We Are All Famous Now
A Listers & Z Listers
My husband takes me to see the movie Author, and I become obsessed with the story of JT Leroy, the literary phenomenon who was unmasked as a fictional figure created by the writer Laura Albert. Albert’s story is harrowing, perplexing, wholly absorbing. The film asks more questions of its audience than it answers. What is fame? What do we want from writers? What is it about a spotlight that simultaneously withdraws and repels us? What do we do when we want everyone to see us, and no-one to look at us?
A few days earlier, I attend a launch event for press and “influencers”. I’m early, and I don’t know many of the other guests. I talk to a woman who introduces herself as a blogger, and says her name as if she expects me to light up. “Aha! Wow, it’s you!” I try to make the right face, but it’s too late. In conversation I mention a friend who has written a book that I’m very excited about. She’s a huge talent, I say, and I think this book is going to change things for the better. I’m so excited. The blogger’s face turns in half a second, like a sky switched to grey on a sultry summer’s day. She’s upset about young women, pretty women, thin women, successful women thinking that anything is new, that anyone could have the answers. It’s all been done before. She’s done it all before. She’s been ripped off. Once her name was on everyone’s lips, now it’s just her ideas. What’s the point?
At the end of the week, I’m on a panel at a conference discussing the celebrities of new media and the responsibilities that old media has towards them. The star of the panel is a petite, slender, cartoonishly beautiful girl. She’s charming. She makes me feel like a troll living under the bridge in a fairy tale, my inner ugliness, my jealousy and resentfulness making me grotesque on the outside. She’s famous because she talks about beauty and body confidence. Before I was asked to go on the panel, I’d never heard her name. I discover she has a million Instagram followers. She talks about the pressures of fame, how every major global media outlet wanted to interview her, how difficult life is and how unfair it is that newspapers only want to talk about the negative news if you’re a famous internet person. Later, Troll Me tells my friends “She was describing herself as if she was Madonna, and had just dropped Material Girl. I don’t understand.”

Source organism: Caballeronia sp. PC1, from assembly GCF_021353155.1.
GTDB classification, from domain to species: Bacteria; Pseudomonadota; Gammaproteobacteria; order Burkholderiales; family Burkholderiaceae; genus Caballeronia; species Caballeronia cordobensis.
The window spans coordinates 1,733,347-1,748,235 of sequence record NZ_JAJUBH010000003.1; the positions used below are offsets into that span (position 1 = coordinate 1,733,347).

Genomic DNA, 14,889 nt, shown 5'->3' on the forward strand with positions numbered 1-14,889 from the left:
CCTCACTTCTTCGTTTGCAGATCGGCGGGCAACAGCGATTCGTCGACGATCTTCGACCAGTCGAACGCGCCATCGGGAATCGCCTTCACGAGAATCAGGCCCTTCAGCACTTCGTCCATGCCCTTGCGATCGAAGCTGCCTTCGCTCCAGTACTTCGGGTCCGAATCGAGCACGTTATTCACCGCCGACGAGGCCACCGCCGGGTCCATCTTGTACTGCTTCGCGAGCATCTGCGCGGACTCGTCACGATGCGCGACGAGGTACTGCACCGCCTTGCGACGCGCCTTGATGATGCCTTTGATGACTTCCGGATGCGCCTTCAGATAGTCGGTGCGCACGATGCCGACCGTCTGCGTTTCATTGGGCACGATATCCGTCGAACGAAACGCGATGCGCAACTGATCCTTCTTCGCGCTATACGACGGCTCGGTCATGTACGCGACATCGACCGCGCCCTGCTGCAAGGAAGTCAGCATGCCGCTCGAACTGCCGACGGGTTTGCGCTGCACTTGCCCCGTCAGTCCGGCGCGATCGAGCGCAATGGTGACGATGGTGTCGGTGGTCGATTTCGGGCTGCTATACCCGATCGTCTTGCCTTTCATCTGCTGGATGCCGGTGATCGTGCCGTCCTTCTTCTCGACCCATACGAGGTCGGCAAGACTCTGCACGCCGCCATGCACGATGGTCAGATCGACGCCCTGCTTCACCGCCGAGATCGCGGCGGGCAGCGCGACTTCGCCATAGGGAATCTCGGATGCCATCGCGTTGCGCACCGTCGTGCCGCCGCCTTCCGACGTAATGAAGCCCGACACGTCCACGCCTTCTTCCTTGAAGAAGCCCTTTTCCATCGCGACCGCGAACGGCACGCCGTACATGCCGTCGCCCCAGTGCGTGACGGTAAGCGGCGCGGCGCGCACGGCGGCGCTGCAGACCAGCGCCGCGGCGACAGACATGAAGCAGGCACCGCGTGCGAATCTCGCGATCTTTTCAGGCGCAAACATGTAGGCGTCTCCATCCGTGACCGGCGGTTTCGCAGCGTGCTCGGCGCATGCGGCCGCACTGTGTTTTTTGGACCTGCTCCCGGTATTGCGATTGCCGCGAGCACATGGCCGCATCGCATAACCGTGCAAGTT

A couple of nights ago, or early mornings ago, I wake up at 4AM and find myself dwelling on a magazine commission that I’m worried about. A formerly friendly editor has been hiring me less and less, and has gone so quiet about a recent piece of work that I’m convinced it’s going to be killed. What have I done? Does everyone hate me? Is my career over? Who am I? I Google my name, searching for proof, searching for hope, searching for my reflection in the reeds. I Google ‘narcissist’. I think about Gary Shteyngart’s book, Super Sad True Love Story, a dystopian tale in which everyone wears a device around their neck that details their metrics, giving evidence of their fame and fiscal worth. I want the device. I want to reduce myself to my metrics, my digital bones.
I think about an anecdote my husband told me about a drinks thing he went to a while ago without me. My name was mentioned, and a man neither of us had ever met before said “Huh, you’re going out with her?” in a way that might have been impressed or mocking. It made me feel a bit sick and scared. Who else can see me, squeezing my spots, shilling my secrets? I’ve chosen to do this. It’s how I make rent. It might be easier if I didn’t often think that everyone is better at it than me.